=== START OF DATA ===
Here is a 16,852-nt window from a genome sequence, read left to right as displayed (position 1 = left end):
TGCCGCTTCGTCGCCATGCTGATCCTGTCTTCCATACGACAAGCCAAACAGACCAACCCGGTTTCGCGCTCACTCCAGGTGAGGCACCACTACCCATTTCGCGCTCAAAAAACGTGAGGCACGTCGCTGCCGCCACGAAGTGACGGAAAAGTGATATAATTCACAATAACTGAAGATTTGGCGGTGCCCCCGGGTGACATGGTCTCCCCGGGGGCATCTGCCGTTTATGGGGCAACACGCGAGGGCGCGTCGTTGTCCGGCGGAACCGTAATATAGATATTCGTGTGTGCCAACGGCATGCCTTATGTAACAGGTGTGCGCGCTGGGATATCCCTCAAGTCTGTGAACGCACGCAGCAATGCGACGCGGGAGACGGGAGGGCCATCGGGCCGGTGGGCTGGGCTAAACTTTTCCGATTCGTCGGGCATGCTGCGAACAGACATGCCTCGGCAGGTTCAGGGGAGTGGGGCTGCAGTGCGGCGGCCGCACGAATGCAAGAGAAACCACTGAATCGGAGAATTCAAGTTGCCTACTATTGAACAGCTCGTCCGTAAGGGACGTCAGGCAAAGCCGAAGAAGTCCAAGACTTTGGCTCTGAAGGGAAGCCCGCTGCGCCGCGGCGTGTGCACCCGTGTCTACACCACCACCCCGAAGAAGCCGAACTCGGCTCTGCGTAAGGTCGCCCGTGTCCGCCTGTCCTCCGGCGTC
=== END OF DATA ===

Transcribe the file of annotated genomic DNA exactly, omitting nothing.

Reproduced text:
Here is a 16,852-nt window from a genome sequence, read left to right as displayed (position 1 = left end):
TGCCGCTTCGTCGCCATGCTGATCCTGTCTTCCATACGACAAGCCAAACAGACCAACCCGGTTTCGCGCTCACTCCAGGTGAGGCACCACTACCCATTTCGCGCTCAAAAAACGTGAGGCACGTCGCTGCCGCCACGAAGTGACGGAAAAGTGATATAATTCACAATAACTGAAGATTTGGCGGTGCCCCCGGGTGACATGGTCTCCCCGGGGGCATCTGCCGTTTATGGGGCAACACGCGAGGGCGCGTCGTTGTCCGGCGGAACCGTAATATAGATATTCGTGTGTGCCAACGGCATGCCTTATGTAACAGGTGTGCGCGCTGGGATATCCCTCAAGTCTGTGAACGCACGCAGCAATGCGACGCGGGAGACGGGAGGGCCATCGGGCCGGTGGGCTGGGCTAAACTTTTCCGATTCGTCGGGCATGCTGCGAACAGACATGCCTCGGCAGGTTCAGGGGAGTGGGGCTGCAGTGCGGCGGCCGCACGAATGCAAGAGAAACCACTGAATCGGAGAATTCAAGTTGCCTACTATTGAACAGCTCGTCCGTAAGGGACGTCAGGCAAAGCCGAAGAAGTCCAAGACTTTGGCTCTGAAGGGAAGCCCGCTGCGCCGCGGCGTGTGCACCCGTGTCTACACCACCACCCCGAAGAAGCCGAACTCGGCTCTGCGTAAGGTCGCCCGTGTCCGCCTGTCCTCCGGCGTC